At the height of an aged care workforce crisis, the sector is facing further pressures from diminishing allied health staff, the Australian Physiotherapy Association (APA) has told a Senate hearing on the Government’s Aged Care Amendment Bill.
“We’re hearing reports from a major provider that up to 50 per cent of physiotherapists will be let go, meaning 50 per cent less physiotherapy within residential aged care,” APA President Scott Willis told the hearing on Thursday.
“An exodus of allied health staff, such as physiotherapists, is counterproductive to the Government’s aim of restoring public confidence in the aged care sector and ensuring older people receive the care they need,” he said.
The issue stems from a lack of specific provision for allied health in the new Australian National Aged Care Classification funding model (AN-ACC), due to take effect on 1 October 2022.
Specific and targeted measures are required to ensure ongoing access to allied health care, such as physiotherapy, which the Royal Commission into Aged Care Quality and Safety identified as critical to maintaining and improving mobility and independence of older people.
There was also a need to create greater transparency and accountability about the care that aged care residents receive.
More work needs to be done to benchmark and mandate the minimum level of care provided to older Australians. Another tranche of legislation is urgently needed to ensure allied health, including physiotherapy, is accessible to aged care residents as they require it.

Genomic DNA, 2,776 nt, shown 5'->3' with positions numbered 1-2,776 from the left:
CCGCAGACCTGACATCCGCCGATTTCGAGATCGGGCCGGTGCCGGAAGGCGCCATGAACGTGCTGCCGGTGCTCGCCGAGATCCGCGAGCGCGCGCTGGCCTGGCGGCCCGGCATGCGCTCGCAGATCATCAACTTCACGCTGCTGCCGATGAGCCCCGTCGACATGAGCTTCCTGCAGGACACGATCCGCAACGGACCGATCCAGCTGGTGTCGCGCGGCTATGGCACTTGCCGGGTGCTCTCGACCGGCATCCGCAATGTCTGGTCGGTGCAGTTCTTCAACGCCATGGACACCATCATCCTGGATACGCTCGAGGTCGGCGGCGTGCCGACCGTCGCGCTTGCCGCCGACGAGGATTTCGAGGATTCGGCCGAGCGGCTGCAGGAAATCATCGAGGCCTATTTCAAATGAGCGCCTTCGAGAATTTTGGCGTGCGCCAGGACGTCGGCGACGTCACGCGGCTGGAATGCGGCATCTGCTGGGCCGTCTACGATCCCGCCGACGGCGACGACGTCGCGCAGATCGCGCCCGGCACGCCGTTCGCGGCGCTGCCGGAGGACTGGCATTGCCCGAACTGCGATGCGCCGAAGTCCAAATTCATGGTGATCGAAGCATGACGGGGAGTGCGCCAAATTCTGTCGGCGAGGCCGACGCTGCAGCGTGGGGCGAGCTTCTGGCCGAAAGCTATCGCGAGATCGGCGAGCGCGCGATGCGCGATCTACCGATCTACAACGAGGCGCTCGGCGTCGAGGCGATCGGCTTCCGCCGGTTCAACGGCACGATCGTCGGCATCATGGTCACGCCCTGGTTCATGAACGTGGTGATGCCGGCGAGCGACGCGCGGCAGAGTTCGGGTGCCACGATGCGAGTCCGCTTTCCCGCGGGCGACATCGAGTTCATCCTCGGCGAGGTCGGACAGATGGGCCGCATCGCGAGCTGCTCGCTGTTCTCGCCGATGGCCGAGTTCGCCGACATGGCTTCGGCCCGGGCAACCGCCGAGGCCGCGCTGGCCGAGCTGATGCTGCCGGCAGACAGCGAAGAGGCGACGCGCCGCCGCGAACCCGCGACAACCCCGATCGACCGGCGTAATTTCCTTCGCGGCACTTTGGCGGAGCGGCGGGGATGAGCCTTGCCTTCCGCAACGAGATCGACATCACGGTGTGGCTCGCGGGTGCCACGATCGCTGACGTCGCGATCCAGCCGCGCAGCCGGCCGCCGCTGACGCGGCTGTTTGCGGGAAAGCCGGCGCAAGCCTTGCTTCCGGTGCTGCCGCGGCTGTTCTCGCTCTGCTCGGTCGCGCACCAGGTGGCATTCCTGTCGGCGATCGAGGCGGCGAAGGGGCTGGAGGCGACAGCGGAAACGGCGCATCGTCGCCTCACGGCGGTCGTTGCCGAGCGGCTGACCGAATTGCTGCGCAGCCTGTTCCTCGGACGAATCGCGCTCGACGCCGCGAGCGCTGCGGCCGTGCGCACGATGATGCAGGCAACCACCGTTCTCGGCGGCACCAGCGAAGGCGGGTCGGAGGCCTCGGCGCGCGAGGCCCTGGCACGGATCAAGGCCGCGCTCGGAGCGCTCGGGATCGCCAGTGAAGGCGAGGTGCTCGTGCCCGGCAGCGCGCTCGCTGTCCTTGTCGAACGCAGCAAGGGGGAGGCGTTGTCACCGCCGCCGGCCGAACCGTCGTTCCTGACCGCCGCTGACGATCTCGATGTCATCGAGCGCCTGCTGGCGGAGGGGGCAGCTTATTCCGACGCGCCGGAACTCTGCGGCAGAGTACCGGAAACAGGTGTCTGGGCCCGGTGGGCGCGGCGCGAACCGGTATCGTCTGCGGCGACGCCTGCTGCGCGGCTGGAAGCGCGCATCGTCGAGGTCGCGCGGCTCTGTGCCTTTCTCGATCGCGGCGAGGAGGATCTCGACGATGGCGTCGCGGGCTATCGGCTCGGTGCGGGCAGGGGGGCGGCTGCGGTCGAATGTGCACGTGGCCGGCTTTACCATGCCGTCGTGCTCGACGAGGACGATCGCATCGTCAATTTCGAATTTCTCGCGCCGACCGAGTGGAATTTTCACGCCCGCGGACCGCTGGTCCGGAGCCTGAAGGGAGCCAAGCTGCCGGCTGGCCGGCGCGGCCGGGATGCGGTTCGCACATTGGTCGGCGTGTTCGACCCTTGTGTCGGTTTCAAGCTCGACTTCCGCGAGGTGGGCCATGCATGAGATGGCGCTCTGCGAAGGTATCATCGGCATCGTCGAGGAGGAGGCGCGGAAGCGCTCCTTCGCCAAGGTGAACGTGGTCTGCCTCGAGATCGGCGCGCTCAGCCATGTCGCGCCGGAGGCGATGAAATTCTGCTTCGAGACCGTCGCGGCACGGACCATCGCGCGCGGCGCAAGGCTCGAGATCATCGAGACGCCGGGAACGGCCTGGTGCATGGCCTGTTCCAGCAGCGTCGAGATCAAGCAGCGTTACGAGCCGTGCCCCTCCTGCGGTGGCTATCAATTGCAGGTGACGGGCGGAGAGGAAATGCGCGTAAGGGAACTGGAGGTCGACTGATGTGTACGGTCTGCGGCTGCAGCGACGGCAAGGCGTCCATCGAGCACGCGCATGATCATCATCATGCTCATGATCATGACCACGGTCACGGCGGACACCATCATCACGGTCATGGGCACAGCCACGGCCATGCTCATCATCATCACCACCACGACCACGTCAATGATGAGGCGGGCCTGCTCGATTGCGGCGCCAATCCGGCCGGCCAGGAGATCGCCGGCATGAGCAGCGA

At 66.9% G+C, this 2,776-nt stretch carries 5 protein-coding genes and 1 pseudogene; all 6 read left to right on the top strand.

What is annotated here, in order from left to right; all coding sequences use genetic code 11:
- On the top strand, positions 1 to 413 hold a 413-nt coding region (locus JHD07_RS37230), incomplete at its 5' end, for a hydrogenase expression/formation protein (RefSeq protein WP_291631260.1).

“It’s about the right person at the right place at the right time for individual care. We know that with specific provision and facilitation of integrated, multi-disciplinary team-based care, the system will be enabled to deliver the best outcomes for vulnerable Australians and this will also save money.
Without reform, a diminished allied health workforce in aged care will put further pressure on the overburdened care and nursing workforce and serve to undermine the goals of the government’s Aged Care Amendment Bill.
“Transparency is critical for this new aged care system, it must include further specification. Allied health covers a wide range of health professions and there should be reporting against each so we get a full picture of the levels of care our older people are getting,” Mr Willis said.
Scott Willis is available for comment.
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